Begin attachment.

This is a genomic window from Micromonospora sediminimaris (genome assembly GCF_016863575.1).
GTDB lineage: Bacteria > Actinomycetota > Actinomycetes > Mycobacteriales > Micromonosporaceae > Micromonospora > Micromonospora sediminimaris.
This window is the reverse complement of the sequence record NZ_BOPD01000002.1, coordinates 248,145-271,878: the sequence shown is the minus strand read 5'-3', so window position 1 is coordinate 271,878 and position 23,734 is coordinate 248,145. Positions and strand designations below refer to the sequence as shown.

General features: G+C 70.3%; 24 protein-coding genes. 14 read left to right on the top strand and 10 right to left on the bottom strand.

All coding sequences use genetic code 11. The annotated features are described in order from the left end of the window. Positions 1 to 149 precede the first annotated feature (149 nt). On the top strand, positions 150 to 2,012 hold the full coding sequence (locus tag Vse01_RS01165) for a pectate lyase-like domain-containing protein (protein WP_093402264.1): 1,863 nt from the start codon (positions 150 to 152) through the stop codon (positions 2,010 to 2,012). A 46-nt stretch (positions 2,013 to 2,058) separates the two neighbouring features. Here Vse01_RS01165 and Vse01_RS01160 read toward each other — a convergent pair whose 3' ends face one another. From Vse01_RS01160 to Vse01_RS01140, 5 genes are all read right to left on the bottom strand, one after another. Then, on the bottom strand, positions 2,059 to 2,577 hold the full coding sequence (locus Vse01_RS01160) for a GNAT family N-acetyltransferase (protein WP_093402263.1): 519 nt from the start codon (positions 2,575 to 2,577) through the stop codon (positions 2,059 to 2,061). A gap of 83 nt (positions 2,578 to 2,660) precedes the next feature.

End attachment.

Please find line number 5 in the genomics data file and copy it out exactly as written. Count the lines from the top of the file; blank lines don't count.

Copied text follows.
All coding sequences use genetic code 11. The annotated features are described in order from the left end of the window. Positions 1 to 149 precede the first annotated feature (149 nt). On the top strand, positions 150 to 2,012 hold the full coding sequence (locus tag Vse01_RS01165) for a pectate lyase-like domain-containing protein (protein WP_093402264.1): 1,863 nt from the start codon (positions 150 to 152) through the stop codon (positions 2,010 to 2,012). A 46-nt stretch (positions 2,013 to 2,058) separates the two neighbouring features. Here Vse01_RS01165 and Vse01_RS01160 read toward each other — a convergent pair whose 3' ends face one another. From Vse01_RS01160 to Vse01_RS01140, 5 genes are all read right to left on the bottom strand, one after another. Then, on the bottom strand, positions 2,059 to 2,577 hold the full coding sequence (locus Vse01_RS01160) for a GNAT family N-acetyltransferase (protein WP_093402263.1): 519 nt from the start codon (positions 2,575 to 2,577) through the stop codon (positions 2,059 to 2,061). A gap of 83 nt (positions 2,578 to 2,660) precedes the next feature.